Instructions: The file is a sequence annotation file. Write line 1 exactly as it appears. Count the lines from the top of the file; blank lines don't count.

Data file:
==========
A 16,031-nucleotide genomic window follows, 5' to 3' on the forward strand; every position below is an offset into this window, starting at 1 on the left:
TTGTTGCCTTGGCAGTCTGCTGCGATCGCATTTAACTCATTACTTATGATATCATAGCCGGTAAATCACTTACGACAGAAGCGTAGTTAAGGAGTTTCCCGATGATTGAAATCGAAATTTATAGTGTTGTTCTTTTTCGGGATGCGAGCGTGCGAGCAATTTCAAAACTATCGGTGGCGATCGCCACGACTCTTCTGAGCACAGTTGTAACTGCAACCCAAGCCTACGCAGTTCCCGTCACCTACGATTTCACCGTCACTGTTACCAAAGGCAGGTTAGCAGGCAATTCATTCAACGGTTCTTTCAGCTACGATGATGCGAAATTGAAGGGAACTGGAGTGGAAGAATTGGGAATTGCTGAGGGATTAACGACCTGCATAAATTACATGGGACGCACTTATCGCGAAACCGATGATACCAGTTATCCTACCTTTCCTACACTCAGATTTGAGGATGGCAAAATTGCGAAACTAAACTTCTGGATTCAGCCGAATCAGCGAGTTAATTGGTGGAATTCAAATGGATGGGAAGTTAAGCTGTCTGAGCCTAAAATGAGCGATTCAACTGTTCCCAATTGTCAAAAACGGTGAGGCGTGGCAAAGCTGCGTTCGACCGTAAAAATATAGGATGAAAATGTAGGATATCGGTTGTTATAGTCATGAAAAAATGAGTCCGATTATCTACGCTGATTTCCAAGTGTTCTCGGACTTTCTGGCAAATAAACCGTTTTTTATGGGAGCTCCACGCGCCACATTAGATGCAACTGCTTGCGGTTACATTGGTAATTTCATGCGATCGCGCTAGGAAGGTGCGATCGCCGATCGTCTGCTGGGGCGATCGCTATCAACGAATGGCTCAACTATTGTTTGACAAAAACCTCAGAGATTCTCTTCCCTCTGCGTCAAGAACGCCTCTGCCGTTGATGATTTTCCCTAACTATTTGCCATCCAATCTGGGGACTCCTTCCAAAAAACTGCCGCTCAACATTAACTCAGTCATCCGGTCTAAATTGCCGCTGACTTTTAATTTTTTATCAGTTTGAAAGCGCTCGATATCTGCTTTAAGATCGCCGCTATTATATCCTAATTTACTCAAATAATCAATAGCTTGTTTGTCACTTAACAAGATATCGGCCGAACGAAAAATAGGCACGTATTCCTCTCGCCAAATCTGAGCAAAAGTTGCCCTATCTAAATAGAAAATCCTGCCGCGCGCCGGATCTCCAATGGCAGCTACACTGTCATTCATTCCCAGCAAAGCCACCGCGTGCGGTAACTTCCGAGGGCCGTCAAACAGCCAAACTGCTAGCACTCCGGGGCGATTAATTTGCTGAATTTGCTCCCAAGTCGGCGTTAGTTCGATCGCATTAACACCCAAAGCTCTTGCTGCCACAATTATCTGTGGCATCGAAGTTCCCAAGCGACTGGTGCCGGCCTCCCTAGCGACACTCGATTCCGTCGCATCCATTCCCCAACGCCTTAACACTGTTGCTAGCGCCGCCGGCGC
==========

A 16,031-nucleotide genomic window follows, 5' to 3' on the forward strand; every position below is an offset into this window, starting at 1 on the left: